Relocation of Powership was a good move – Karpowership


Michelle Hazel, Project Manager of Karpower, has explained that the relocation of the 470 megawatts Powership to the Western enclave in August 2019 to utilise the country’s indigenous natural gas was a good move.

The Powership is a floating power plant, either propelled or barge mounted, operating on both natural gas/liquefied natural gas (LNG) and heavy fuel oil, providing the most competitive all-in cost of electricity and can be delivered in three to six months.

“The project, since its inception, has affected both the micro and macro economies of the fall-out communities and the country in general,” she said.

She said under micro benefits, more than US$3million of direct investment was put into site preparation and hiring of sub-contractors for daily operation, employment to locals, social interventions, capacity-building and technology transfer.

While on the macro benefits, she said there has been a base load plant of 470MW added to the national grid, off-take of Ghana’s indigenous natural gas to meet the government’s upstream commercial obligations as well as spending US$8million to pre-finance the construction of the transmission lines.

She was speaking in Takoradi to update the media on their operations within and outside Ghana. Topics discussed included environmental compliance, measures, Karpowership CSR activities, projects stakeholder engagement, among others.

She said Karpowership currently operates in three continents and 15 countries with a unique power generation enterprise.

Ms. Sandra Amarquaye, Corporate Communications Manager at Karpowership, added that under the company’s corporate social responsibility, it has undertaken various social intervention projects – including awarding scholarships to brilliant but needy students.

The projects, she said, fall under the UN SDGs: good health and well-being, quality education, gender equality, affordable and clean energy, decent work and economic growth, industry, innovation and infrastructure, and sustainable cities and communities.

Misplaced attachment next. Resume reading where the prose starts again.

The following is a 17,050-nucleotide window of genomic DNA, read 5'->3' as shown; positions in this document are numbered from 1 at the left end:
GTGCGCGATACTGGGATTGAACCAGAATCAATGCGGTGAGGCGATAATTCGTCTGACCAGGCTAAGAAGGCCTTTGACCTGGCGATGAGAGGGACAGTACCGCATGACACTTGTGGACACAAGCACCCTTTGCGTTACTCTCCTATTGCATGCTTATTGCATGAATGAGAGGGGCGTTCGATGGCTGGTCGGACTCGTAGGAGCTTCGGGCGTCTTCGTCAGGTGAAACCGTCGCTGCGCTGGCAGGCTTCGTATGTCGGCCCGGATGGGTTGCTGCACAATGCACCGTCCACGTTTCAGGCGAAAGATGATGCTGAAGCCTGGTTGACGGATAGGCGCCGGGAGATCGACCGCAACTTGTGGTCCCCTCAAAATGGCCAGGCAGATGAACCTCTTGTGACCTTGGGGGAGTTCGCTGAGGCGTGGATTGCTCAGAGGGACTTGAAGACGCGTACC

She said since 2015, the company has undertaken various corporate social responsibility activities focused on bringing some sustainable development goals into reality.

“As an organisation, our aim is to contribute directly or indirectly to all the goals, starting with providing clean and affordable energy that we believe will support the sustainable growth and development of all economies,” she said.

Under gender equality, quality education and good health and well-being, she said the company has instituted a scholarship scheme that paid fees for 21 brilliant but needy students of the Engineering Department at Takoradi Technical University (TTU).

“Other projects by Karpowership include marking the International Day of Education with UNESCO at the Applied Technology Institute in Accra, organising mentorship programmes for students in their fall-out communities, refurbishing a pre-school, and building an ICT lab in their catchment areas,” she added.

Ms. Amarquaye said under the company’s Girl Power Project, the company, has organised skills training programme for female students at the Accra Girls’ Senior High school, donated items to fishmongers, organised a mentorship programme for 10 Basic and Senior High Schools from the Sekondi-Takoradi Metropolis, and commemorated International Women’s Day with an all-female tour with the Engineering students of TTU.

She concluded that the company also held an empowerment training programme for fisher folks in collaboration with the Fisheries Commission, teamed up with their communities of operations for intermittent clean-up exercises, yearly donations to Muslim and Christian communities, and yearly tree-planting exercises under the Green Ghana Project.

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